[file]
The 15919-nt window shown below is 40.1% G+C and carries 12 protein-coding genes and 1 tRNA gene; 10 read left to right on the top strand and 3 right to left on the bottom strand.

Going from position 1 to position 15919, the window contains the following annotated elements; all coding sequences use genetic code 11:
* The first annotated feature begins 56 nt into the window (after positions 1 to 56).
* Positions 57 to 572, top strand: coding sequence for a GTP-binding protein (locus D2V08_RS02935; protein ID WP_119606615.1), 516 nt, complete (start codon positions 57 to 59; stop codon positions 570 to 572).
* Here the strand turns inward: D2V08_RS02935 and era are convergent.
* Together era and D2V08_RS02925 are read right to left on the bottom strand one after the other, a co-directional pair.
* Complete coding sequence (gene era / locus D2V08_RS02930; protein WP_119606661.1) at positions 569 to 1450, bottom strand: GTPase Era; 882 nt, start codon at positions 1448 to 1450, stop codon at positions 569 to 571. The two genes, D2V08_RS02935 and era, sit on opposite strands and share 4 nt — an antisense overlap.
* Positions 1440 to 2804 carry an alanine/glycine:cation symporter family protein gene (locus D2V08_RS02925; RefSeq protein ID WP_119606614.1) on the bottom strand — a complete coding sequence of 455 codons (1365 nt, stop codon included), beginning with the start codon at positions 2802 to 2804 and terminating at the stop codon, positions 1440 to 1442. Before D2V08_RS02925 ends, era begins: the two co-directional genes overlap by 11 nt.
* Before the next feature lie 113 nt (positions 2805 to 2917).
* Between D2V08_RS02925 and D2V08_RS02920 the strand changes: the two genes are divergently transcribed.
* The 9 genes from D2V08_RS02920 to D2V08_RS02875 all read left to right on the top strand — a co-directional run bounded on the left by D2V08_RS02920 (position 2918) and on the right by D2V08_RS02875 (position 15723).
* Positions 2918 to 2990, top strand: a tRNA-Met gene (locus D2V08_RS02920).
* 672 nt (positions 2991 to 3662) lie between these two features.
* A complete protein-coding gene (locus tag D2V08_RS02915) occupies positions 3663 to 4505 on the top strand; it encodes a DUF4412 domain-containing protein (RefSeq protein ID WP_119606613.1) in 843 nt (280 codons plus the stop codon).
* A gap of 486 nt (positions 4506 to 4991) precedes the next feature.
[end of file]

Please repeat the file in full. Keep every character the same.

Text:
The 15919-nt window shown below is 40.1% G+C and carries 12 protein-coding genes and 1 tRNA gene; 10 read left to right on the top strand and 3 right to left on the bottom strand.

Going from position 1 to position 15919, the window contains the following annotated elements; all coding sequences use genetic code 11:
* The first annotated feature begins 56 nt into the window (after positions 1 to 56).
* Positions 57 to 572, top strand: coding sequence for a GTP-binding protein (locus D2V08_RS02935; protein ID WP_119606615.1), 516 nt, complete (start codon positions 57 to 59; stop codon positions 570 to 572).
* Here the strand turns inward: D2V08_RS02935 and era are convergent.
* Together era and D2V08_RS02925 are read right to left on the bottom strand one after the other, a co-directional pair.
* Complete coding sequence (gene era / locus D2V08_RS02930; protein WP_119606661.1) at positions 569 to 1450, bottom strand: GTPase Era; 882 nt, start codon at positions 1448 to 1450, stop codon at positions 569 to 571. The two genes, D2V08_RS02935 and era, sit on opposite strands and share 4 nt — an antisense overlap.
* Positions 1440 to 2804 carry an alanine/glycine:cation symporter family protein gene (locus D2V08_RS02925; RefSeq protein ID WP_119606614.1) on the bottom strand — a complete coding sequence of 455 codons (1365 nt, stop codon included), beginning with the start codon at positions 2802 to 2804 and terminating at the stop codon, positions 1440 to 1442. Before D2V08_RS02925 ends, era begins: the two co-directional genes overlap by 11 nt.
* Before the next feature lie 113 nt (positions 2805 to 2917).
* Between D2V08_RS02925 and D2V08_RS02920 the strand changes: the two genes are divergently transcribed.
* The 9 genes from D2V08_RS02920 to D2V08_RS02875 all read left to right on the top strand — a co-directional run bounded on the left by D2V08_RS02920 (position 2918) and on the right by D2V08_RS02875 (position 15723).
* Positions 2918 to 2990, top strand: a tRNA-Met gene (locus D2V08_RS02920).
* 672 nt (positions 2991 to 3662) lie between these two features.
* A complete protein-coding gene (locus tag D2V08_RS02915) occupies positions 3663 to 4505 on the top strand; it encodes a DUF4412 domain-containing protein (RefSeq protein ID WP_119606613.1) in 843 nt (280 codons plus the stop codon).
* A gap of 486 nt (positions 4506 to 4991) precedes the next feature.